I Never Promised You Much of a Rose Garden

Today I took care of some long overdue gardening chores by tending to a part of my yard that has been sadly neglected of late: my rose garden. It’s probably a bit of a euphemism to call it a rose garden. It’s actually just a strip of land along the south-facing side of our house in which I try to grow roses (with mixed success).

There are several reasons for my challenge with rose gardening. For starters, roses and Florida don’t naturally get along very well. By nature, roses prefer a cooler, more temperate climate with gentle rains spread out fairly evenly throughout the year. They’re quite happy in places like the British Isles or, in North America, along the Pacific Northwest. I hear they also do pretty well in the higher altitudes of East Africa (although they had to be imported there). Places like Central Florida, where we have long, hot summers featuring torrential downpours are just not part of their natural habitat.

There are varieties that have been specially developed for our climate, and I do find roses to be very pretty, so I have designated a section of my yard for rose gardening. The varieties adapted to our climate prefer full sun, so the south wall is ideal for them.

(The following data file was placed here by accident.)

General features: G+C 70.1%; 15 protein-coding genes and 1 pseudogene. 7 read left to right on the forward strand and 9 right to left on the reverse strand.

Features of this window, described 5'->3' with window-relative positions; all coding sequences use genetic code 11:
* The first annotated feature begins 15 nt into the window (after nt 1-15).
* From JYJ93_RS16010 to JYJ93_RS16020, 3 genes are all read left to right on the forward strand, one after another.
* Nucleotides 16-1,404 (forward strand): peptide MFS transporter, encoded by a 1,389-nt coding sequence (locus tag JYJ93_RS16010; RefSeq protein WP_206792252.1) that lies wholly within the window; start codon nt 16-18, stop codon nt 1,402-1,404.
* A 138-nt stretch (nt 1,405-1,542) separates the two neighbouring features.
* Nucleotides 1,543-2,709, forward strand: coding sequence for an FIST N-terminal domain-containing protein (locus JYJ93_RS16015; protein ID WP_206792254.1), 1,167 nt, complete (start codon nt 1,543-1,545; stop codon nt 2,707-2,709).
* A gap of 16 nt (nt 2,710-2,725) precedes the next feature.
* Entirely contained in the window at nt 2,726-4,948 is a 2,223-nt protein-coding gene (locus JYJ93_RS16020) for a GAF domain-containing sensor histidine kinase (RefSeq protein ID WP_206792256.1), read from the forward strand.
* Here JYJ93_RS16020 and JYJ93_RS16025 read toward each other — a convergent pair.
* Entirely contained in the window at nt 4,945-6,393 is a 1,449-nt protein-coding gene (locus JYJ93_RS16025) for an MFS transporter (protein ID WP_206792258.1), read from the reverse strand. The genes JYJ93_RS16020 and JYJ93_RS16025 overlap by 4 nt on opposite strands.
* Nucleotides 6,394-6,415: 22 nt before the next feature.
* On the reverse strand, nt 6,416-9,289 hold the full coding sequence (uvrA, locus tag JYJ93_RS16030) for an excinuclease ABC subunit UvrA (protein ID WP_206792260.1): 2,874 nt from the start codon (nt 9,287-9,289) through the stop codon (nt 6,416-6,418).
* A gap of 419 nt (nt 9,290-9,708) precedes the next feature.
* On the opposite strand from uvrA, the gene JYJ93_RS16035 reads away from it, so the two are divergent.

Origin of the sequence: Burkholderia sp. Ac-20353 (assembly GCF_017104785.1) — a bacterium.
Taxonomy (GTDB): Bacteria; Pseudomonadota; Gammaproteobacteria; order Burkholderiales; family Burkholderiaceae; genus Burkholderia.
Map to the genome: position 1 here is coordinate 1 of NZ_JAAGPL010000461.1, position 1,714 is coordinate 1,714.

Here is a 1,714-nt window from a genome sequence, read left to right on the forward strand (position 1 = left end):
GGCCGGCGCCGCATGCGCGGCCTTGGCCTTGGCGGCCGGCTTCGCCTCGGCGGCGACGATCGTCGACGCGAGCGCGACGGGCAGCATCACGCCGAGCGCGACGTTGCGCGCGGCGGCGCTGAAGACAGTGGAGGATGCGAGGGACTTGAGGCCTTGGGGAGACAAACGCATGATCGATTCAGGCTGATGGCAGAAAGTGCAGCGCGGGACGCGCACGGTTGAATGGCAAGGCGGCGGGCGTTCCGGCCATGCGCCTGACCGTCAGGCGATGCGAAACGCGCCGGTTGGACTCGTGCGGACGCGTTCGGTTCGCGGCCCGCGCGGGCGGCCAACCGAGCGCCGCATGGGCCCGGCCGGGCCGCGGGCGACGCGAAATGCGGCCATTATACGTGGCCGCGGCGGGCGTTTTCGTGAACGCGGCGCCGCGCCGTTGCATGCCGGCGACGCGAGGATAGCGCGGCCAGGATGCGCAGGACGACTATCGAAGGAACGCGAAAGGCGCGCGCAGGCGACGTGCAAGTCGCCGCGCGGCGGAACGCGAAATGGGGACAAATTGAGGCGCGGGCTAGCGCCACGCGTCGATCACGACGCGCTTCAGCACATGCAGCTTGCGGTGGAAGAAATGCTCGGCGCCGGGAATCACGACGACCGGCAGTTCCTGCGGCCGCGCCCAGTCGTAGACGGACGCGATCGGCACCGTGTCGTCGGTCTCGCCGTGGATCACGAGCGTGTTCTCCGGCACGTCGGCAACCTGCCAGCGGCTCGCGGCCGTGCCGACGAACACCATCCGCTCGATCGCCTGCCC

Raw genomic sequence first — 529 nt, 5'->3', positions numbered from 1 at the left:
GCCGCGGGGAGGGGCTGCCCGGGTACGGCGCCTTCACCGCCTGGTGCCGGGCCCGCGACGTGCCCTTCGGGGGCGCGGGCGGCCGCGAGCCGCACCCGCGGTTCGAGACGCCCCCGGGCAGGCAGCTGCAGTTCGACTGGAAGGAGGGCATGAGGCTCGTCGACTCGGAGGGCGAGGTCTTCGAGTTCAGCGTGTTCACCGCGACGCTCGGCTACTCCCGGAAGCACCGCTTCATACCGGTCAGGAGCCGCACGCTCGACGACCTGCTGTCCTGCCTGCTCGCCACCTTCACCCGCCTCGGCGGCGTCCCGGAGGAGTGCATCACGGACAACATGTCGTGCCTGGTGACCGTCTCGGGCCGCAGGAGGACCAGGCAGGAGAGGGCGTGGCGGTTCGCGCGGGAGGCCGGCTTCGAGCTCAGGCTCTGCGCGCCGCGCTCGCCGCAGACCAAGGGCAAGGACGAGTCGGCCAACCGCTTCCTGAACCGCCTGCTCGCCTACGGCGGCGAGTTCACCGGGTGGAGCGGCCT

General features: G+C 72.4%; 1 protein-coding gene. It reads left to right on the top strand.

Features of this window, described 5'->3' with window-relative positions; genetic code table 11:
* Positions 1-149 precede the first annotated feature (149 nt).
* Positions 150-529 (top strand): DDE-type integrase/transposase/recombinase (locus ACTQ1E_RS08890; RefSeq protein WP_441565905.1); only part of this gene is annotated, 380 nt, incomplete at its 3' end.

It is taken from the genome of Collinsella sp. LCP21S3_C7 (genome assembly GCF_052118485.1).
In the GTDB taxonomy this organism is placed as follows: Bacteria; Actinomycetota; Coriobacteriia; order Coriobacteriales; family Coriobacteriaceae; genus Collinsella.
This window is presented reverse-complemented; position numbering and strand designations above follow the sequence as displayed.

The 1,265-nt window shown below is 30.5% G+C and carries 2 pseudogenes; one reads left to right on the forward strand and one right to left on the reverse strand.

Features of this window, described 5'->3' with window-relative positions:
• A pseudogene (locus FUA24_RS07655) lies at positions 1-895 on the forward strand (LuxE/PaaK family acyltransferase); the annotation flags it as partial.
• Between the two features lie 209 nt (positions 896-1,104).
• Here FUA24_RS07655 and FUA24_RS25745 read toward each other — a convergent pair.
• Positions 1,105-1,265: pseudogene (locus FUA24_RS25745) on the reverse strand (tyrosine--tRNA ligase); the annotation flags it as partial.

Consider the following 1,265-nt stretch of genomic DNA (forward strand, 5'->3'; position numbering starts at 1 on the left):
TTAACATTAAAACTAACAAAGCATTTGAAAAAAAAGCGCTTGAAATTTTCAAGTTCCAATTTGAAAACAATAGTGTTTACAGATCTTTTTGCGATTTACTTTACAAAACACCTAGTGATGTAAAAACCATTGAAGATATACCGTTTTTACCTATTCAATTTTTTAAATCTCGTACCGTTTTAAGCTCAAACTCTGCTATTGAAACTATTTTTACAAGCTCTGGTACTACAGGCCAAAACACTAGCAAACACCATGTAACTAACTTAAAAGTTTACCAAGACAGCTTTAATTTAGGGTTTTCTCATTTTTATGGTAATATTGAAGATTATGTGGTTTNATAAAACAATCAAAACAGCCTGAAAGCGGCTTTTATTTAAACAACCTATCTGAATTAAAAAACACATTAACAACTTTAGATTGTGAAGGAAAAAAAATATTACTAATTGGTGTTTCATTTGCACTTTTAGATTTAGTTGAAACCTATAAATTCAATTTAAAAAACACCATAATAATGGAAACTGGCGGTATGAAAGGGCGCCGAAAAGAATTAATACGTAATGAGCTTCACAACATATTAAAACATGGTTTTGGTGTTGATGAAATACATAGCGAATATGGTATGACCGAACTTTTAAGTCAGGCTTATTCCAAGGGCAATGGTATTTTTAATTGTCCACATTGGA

I actually prefer to grow native, or at least “Florida friendly” flowers, for reasons I’ll go into in a separate post. However, since the roses that grow here can only be propagated through grafts and cuttings, I decided that roses do not represent any kind of threat to the environment, so it would be okay to set aside a small portion of my yard to grow them. Besides, the only thing they displaced was St. Augustine grass, which is equally unnatural.

Having said all that, I had allowed this little rose garden to get in rather pitiful shape. I only had five rose bushes to begin with. One of them had died. Another is probably deserving of an intensive care unit. The rest are doing okay, but needed a fair amount of pruning to get rid of some diseased leaves and spent blossoms, not to mention some shaping. On top of that, the nearby grass had begun to creep back into the area, and as best I can tell, the mowing crew (with all due apologies to Mother Nature) appears to have treated that grass to some Round-Up last time they were here. Here’s what it looked like when I got to it this afternoon:

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The first order of business was to remove the dead grass. That didn’t take very long, given that it was dead. I also pulled out the dead rose bush. The next couple of pictures show how it looked following this clean-out.

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With that out of the way, it was time to start the restoration. First, I dug a nice, big hole where the dead rose had been and installed the replacement I had purchased earlier in the day. I forgot to take a picture of the replacement before planting it, but it’s a multi-variety graft of three different varieties of long-stemmed hybrid tea rose. The varieties are called Red Sensation (red, as you can imagine), Cool Breeze (which is a dark pink), and Orlando (a lighter pink with a purplish cast to it). It should be quite pretty, and it should provide for some nice cut flowers to place in vases around the house from time to time.